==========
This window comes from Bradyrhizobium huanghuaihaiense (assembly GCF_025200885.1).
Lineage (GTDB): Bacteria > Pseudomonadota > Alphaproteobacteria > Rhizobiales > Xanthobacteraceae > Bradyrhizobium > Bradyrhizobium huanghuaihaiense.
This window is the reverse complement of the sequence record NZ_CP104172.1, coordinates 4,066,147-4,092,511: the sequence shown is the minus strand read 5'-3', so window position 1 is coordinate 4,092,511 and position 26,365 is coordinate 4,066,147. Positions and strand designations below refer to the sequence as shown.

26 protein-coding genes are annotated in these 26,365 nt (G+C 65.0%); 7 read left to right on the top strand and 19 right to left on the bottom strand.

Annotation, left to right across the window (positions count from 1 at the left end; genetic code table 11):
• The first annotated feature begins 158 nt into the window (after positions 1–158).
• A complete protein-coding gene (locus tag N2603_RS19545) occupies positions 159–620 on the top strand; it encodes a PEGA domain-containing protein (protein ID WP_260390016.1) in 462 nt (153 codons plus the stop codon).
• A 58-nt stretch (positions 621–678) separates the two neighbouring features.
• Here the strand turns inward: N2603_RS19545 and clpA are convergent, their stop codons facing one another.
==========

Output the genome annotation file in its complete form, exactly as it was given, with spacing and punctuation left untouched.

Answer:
This window comes from Bradyrhizobium huanghuaihaiense (assembly GCF_025200885.1).
Lineage (GTDB): Bacteria > Pseudomonadota > Alphaproteobacteria > Rhizobiales > Xanthobacteraceae > Bradyrhizobium > Bradyrhizobium huanghuaihaiense.
This window is the reverse complement of the sequence record NZ_CP104172.1, coordinates 4,066,147-4,092,511: the sequence shown is the minus strand read 5'-3', so window position 1 is coordinate 4,092,511 and position 26,365 is coordinate 4,066,147. Positions and strand designations below refer to the sequence as shown.

26 protein-coding genes are annotated in these 26,365 nt (G+C 65.0%); 7 read left to right on the top strand and 19 right to left on the bottom strand.

Annotation, left to right across the window (positions count from 1 at the left end; genetic code table 11):
• The first annotated feature begins 158 nt into the window (after positions 1–158).
• A complete protein-coding gene (locus tag N2603_RS19545) occupies positions 159–620 on the top strand; it encodes a PEGA domain-containing protein (protein ID WP_260390016.1) in 462 nt (153 codons plus the stop codon).
• A 58-nt stretch (positions 621–678) separates the two neighbouring features.
• Here the strand turns inward: N2603_RS19545 and clpA are convergent, their stop codons facing one another.